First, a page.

County of Pallars Sobirà
The County of Pallars Sobirà or (Pallás) Sobirá, meaning Upper Pallars, was a county in the Hispanic March during the eleventh and twelfth centuries, long after the march had ceased to be effectively administered by the Kings of France. It was a division of the County of Pallars, which had been de facto, and possible de jure, independent since the late ninth century. It roughly corresponded with the modern Catalan comarca of Pallars Sobirà.
Division and war in Pallars
In 1011, Sunyer of Pallars died and by his testament his county was divided between his sons, the eldest, Raymond III, receiving Pallars Jussà and the younger, William II, receiving Pallars Sobirà. Pallars Sobirà comprised the original heartland of the county of Pallars: the upper valley of the Noguera Pallaresa.
By the year 1000, the economic and social centre of Pallars was located in Pallars Jussà. It was wealthier than Pallars Sobirà and capable of expansion in the Reconquista against the Muslim territory to its south. During the eleventh century, the comital power in Pallars Jussà was violently reduced by the incessant attacks of Artau I of Pallars Sobirà in alliance with Ermengol III of Urgell. Because Pallars Jussà was so much richer and populous than the poor and mountainous Pallars Sobirà, the nobles of the latter country designed to eliminate the authority of Raymond IV in the former country. Artau himself was barely a count, rather more like the war leader of a band of powerful feudatories whose objective was the pillage of the wealthier rural communities of the lower territories of Pallars Jussà and the repeal of their rights of tax exemption and other immunities. The peasants of Pallars Sobirà were heavily burdened by arbitrary exactions, forced labour, and military service. The barons had the right to exact toltae, forciae, and usatici, that is, "customary levies." In the ensuing war, Raymond IV lost most of his fortresses, including his capital, Segur, to Sobirà. However peace was established between the two countries and Raymond regained his position after Artau's death. Artau's son, Artau II (1081–1124), is recorded as never having fought with his relatives of Pallars Jussà.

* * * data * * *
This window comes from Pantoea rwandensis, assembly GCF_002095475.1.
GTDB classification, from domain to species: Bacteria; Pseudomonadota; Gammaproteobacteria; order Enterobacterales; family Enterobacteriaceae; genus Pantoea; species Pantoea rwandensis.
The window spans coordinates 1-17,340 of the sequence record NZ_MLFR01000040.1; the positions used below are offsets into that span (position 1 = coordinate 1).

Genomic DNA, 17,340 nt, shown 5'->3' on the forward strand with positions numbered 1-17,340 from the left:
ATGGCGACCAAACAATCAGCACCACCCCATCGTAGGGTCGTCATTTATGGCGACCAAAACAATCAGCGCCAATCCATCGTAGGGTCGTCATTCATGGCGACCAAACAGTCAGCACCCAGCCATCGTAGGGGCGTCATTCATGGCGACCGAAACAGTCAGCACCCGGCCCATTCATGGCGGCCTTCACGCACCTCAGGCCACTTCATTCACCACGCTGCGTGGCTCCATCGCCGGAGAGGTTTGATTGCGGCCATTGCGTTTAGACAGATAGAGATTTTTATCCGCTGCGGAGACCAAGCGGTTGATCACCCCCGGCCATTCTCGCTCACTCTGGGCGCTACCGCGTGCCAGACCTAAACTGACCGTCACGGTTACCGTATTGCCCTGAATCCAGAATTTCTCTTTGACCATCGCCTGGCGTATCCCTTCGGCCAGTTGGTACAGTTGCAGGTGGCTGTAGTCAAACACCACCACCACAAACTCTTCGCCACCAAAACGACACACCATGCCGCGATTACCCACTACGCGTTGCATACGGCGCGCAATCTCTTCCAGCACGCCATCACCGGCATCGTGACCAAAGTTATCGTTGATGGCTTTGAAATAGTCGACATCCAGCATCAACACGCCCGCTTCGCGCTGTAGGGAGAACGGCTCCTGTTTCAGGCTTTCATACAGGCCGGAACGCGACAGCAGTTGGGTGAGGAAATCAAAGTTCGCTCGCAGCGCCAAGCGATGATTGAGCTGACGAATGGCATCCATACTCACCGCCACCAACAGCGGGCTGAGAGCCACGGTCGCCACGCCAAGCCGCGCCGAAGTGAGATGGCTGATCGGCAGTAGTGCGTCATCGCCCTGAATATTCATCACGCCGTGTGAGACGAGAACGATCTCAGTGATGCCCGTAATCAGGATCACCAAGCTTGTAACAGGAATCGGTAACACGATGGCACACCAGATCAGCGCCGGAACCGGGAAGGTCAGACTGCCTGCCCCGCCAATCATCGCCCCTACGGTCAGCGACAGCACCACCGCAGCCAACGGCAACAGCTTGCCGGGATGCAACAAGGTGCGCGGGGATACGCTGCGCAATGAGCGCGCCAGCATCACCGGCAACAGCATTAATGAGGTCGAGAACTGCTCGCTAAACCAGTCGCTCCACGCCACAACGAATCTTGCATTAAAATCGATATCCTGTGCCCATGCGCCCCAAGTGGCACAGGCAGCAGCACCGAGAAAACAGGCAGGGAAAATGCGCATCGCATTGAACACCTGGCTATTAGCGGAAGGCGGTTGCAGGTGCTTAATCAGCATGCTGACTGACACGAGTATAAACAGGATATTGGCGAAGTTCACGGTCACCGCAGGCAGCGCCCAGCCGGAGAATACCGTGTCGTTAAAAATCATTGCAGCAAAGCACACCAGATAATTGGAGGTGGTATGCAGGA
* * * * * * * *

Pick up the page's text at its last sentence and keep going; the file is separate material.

High Middle Ages
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Pallars Sobirà was isolated high in the Pyrenees and of no importance to affairs in Catalonia on a larger scale. Artau III and Artau IV are barely more than names and neither they nor their successors took part in the succession to the county of Pallars Jussà before it passed to the County of Barcelona in 1192.
- Freedman, Paul. "Military Orders and Peasant Servitude in Catalonia: Twelfth and Thirteenth Centuries." The Hispanic American Historical Review, Vol. 65, No. 1. (Feb., 1985), pp 91–110.
- Pallás is an alternative Castilian form, as is Sobirá. One or both may be preferred in rare contexts.
- Freedman, 109.